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L3: Operating Systems

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  1. L3: Operating Systems Frans Kaashoek kaashoek@mit.edu 6.033 Spring 2013

  2. OS: New topic [4 lectures] • Case study of widely-used interesting system • Virtual memory system, file system, processes, • Illustrates ideas from first lectures: • OSs supports client/server computing within a single computer • OSs have a naming system • Introduce new ideas and techniques: kernel, files, locks, etc. • Example: UNIX (Linux, BSDs, etc.)

  3. A Computer how to make it to do something useful?

  4. Inside the computer

  5. OS goal • Turn hardware into something usable • Multiplexing: run many programs • Isolation: enforce modularity between programs • Cooperation: allow programs to interact • Portability: allow same program to run on different hardware • Performance: help programs to run fast

  6. Main challenges • Isolation: • Buggy or malicious program shouldn’t crash other programs • Controlled sharing: • Programs must be able to cooperate

  7. Two main techniques • Virtualization: interpose between program & hardware, but provide same interface • Give the program the illusion of its own memory • Give the program the illusion of its own CPU • Abstraction: define new hardware-independent interfaces • Disk -> Files system • Display -> Window system

  8. Running a single program Main memory CPU • Memory holds instructions and data • CPU interpreter of instructions for (;;) { next instruction } instruction data

  9. instruction data x86 implementation • EIP is incremented after each instruction • Instructions are different length • EIP modified by CALL, RET, JMP, and conditional JMP 232-1 0

  10. Several programs CPUs Main memory for (;;) { next instruction } Instruction P1 Instruction P2 for (;;) { next instruction } Data P1 Data P2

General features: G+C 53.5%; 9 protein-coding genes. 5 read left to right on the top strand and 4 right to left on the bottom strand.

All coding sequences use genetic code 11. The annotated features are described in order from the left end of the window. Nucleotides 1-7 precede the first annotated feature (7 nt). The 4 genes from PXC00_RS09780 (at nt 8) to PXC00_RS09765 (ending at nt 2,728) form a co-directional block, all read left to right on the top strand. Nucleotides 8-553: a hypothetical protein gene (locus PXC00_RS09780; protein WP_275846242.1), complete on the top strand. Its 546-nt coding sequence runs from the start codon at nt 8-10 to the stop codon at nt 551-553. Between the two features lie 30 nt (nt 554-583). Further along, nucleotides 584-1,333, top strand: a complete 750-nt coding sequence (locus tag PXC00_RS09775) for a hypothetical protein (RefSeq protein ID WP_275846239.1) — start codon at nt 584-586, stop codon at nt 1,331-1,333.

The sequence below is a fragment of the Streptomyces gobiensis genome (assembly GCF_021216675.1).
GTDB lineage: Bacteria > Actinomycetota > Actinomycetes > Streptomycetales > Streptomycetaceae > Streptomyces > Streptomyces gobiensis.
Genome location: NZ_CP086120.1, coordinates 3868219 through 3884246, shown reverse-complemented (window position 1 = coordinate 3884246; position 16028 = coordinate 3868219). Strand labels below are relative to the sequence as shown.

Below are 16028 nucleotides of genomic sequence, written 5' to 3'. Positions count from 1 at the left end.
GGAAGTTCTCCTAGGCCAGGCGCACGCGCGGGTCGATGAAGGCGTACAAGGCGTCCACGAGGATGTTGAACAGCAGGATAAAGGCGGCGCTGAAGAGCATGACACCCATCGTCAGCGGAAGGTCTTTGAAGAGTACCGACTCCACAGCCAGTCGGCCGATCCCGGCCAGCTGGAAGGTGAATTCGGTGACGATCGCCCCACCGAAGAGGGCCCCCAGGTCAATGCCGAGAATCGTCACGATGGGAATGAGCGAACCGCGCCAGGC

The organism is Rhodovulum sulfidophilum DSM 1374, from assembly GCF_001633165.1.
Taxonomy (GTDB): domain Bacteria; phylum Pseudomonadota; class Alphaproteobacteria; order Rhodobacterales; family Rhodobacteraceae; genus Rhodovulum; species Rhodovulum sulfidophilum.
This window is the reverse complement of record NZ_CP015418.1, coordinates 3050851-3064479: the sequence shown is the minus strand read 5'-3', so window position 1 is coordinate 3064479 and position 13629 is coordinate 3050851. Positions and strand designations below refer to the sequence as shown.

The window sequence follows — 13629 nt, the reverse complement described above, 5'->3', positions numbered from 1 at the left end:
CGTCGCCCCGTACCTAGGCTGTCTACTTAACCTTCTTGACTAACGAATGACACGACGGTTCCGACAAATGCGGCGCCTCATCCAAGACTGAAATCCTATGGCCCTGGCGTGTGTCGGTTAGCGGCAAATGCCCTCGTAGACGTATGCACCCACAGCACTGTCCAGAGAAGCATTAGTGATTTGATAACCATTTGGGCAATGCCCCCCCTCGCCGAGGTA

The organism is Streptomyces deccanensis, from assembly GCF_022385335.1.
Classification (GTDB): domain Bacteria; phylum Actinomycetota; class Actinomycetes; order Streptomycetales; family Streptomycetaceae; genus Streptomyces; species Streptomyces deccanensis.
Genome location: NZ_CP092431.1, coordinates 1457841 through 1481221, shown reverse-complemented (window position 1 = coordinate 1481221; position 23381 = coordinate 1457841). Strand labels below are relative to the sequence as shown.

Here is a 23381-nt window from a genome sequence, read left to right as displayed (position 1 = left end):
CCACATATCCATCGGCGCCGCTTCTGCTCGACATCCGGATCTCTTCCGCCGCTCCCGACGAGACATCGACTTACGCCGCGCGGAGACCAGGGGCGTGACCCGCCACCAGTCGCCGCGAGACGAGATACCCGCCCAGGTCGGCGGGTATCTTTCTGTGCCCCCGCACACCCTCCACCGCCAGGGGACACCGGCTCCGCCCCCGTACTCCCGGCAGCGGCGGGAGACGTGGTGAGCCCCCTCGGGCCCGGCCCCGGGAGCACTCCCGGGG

11. Problem: no boundaries Main memory 232-1 Program1 • A program can modify other programs data • A program jumps into other program’s code • A program may get into an infinite loop Program 2 Data for P1 Data for P2 0

  12. Goal: enforcing modularity • Give each program its private memory for code, stack, and data • Prevent one program from getting out of its memory • Allowing sharing between programs when needed • Force programs to share processor [next week]

  13. Approach: memory virtualization Physical address Virtual address • P1: LD r0, 0x0000 translated with Table 1 • P2: LD r0, 0x0000 translated with Table 2 232-1 232-1 Program1 Data for P1 0 Virtual address 232-1 Program 2 MMU Data for P2 0 0x1000 Table for P1 0x8000 Table for P2 0x1000 Physical address 0

  14. Table records mapping • Each program has its own translation map • Physical memory doesn’t have to be contiguous • P1: 0x0000 -> 0x1000 • P2: 0x0000 -> 0x2000 MMU 0x2000 P2’s PT P1’s PT Page-map register 0 0 0x1000

  15. Space-efficient map Page # Address Offset • 0x02020 -> 4 * 4096 + 0x20 = 0x4020 20 bits 12 bits vp pp 3 0 1 0 4 2 5 3